The Beauty of the City Around the Equator

The Scenery in the Foreground of the Equator Monument, Pontianak, West Kalimantan.

West Kalimantan is known as the city of the equator. This nickname is not without reason, as the province is indeed crossed by the equator.

As a reminder for any visitors crossing the equator in West Kalimantan, a monument was built in Siantan, near the city of Pontianak, not far from the Batulayang intercity bus terminal.

Never miss stopping at the equator monument

Both foreign and domestic tourists visiting West Kalimantan never miss stopping at the equator monument. Besides the equator monument itself, which features the unique culture of West Kalimantan, there are many crafts and goods available around this monument. You can find baskets, wickerwork, rattan mats, machetes, shields, traditional Malay food, and woven cloth.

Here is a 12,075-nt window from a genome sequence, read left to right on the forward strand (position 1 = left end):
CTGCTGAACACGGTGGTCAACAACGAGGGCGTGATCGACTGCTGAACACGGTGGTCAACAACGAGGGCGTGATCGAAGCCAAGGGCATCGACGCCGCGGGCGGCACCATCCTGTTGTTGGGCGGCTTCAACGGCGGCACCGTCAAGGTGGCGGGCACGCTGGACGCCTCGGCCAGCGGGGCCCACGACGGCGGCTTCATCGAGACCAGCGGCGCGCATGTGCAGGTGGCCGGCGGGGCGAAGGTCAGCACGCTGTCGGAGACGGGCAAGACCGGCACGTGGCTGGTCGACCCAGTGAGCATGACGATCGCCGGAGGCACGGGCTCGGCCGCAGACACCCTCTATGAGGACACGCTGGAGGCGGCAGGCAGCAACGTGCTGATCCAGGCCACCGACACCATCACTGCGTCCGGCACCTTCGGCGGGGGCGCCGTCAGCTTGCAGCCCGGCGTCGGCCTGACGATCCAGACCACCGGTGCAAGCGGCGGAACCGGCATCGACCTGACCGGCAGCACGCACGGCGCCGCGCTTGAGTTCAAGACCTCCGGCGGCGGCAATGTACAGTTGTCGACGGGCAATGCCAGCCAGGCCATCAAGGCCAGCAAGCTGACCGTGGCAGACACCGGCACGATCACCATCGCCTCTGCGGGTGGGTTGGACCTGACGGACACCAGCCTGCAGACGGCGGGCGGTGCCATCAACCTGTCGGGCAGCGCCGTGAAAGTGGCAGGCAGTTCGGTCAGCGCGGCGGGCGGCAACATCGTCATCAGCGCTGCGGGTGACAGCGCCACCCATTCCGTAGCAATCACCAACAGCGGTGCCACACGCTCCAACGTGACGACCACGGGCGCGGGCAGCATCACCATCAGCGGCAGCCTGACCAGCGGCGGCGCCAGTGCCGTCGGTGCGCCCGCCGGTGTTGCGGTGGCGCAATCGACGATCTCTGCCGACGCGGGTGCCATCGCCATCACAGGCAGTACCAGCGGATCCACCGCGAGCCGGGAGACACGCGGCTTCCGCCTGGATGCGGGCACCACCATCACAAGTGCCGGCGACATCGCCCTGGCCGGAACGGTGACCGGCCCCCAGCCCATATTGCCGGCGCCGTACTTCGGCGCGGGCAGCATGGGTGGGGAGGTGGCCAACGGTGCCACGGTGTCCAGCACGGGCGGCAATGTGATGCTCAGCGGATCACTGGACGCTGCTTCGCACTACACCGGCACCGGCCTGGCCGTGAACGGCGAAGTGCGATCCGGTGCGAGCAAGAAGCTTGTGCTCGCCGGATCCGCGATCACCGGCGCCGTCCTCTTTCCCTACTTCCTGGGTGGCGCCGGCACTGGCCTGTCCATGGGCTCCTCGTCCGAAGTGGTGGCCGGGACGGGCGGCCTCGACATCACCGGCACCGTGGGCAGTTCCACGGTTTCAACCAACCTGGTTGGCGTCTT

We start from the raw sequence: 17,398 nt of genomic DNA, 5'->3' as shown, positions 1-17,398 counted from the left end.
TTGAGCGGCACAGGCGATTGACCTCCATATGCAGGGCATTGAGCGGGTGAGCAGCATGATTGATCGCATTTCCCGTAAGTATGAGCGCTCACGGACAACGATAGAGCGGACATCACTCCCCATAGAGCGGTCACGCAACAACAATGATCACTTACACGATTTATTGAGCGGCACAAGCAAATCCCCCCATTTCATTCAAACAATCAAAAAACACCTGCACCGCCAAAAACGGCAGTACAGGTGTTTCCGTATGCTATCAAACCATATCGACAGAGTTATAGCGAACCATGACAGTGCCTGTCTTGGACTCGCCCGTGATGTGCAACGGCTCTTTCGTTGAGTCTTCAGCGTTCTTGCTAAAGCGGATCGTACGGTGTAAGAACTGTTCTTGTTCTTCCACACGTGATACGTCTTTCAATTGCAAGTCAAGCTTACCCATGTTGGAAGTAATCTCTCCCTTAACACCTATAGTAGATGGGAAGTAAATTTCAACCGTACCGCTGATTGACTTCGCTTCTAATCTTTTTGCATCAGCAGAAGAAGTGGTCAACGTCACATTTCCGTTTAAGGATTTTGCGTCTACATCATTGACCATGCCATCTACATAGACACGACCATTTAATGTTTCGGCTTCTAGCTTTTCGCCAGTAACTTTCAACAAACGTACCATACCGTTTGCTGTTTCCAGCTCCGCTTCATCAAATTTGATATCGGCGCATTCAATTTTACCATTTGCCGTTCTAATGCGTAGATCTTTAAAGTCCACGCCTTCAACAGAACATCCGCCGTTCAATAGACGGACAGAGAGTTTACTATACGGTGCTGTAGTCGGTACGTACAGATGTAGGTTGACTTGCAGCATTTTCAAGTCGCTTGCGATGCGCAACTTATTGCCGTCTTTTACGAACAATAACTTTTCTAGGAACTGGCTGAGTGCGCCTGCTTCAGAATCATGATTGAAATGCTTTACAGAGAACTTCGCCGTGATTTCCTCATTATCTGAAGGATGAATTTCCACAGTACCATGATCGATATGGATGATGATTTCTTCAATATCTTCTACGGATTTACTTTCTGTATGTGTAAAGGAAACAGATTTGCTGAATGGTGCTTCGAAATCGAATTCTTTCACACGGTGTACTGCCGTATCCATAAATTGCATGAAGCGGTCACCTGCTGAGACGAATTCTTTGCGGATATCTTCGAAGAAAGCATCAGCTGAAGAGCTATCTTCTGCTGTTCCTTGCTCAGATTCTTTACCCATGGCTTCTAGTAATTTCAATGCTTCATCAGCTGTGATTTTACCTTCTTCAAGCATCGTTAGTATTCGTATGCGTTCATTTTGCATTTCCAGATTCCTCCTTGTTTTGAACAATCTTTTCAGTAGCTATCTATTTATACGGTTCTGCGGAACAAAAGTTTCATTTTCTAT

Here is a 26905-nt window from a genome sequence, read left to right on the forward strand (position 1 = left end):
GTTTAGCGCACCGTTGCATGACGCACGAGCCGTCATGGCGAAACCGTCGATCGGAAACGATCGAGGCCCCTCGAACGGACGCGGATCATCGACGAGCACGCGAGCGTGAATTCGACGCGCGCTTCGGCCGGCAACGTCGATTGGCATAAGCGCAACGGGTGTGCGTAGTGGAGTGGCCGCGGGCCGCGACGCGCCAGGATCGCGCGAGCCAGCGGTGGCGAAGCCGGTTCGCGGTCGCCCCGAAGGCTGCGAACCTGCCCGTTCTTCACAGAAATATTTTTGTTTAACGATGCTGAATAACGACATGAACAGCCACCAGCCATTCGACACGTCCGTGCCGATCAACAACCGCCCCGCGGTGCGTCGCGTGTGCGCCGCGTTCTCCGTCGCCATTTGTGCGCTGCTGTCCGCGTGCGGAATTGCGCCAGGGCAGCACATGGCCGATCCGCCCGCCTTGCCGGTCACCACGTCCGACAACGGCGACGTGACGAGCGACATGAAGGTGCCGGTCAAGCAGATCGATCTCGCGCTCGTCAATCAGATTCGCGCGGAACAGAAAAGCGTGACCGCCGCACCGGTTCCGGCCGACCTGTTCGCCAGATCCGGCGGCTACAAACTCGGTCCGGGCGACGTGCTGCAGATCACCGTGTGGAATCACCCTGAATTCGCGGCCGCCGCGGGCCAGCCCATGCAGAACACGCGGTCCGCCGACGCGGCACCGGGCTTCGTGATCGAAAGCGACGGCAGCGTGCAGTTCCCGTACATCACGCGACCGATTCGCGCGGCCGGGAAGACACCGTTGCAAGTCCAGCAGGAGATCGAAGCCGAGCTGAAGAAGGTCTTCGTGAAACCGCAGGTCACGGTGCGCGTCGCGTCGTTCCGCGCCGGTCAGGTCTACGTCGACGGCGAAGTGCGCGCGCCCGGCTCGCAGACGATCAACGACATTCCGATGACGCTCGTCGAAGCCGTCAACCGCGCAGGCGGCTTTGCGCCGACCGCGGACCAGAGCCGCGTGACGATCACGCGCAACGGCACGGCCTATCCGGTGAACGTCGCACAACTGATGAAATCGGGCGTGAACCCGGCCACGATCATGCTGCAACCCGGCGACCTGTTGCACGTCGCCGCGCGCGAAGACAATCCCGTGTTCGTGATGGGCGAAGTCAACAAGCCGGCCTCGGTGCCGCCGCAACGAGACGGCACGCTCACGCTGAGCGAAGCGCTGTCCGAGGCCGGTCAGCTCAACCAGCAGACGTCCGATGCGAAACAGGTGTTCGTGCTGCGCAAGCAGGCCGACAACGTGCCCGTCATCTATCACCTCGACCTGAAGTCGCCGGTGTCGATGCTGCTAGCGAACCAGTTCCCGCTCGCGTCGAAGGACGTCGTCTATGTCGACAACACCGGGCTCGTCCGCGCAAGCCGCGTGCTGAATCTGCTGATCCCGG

The equator monument signifies that Pontianak is crossed by the equator. It was built in 1928 by a Dutchman who loved geography. Ten years later, in 1938, the monument was renovated by a famous architect named Silaban. In 1990, a replica of the original monument, five times larger, was built and inaugurated on September 21, 1991.

Every year, from March 21-23 and September 21-23, at noon, the sun crosses the equator (culmination). During this time, the sun casts no shadow around the equator monument, as the shadow is directly beneath the object.

Although roads and infrastructure have improved significantly since the 1980s, transportation in West Kalimantan was primarily conducted via river routes. The Kapuas River, one of the longest rivers in Indonesia (1,143 km), has been a vital transportation and communication route in West Kalimantan.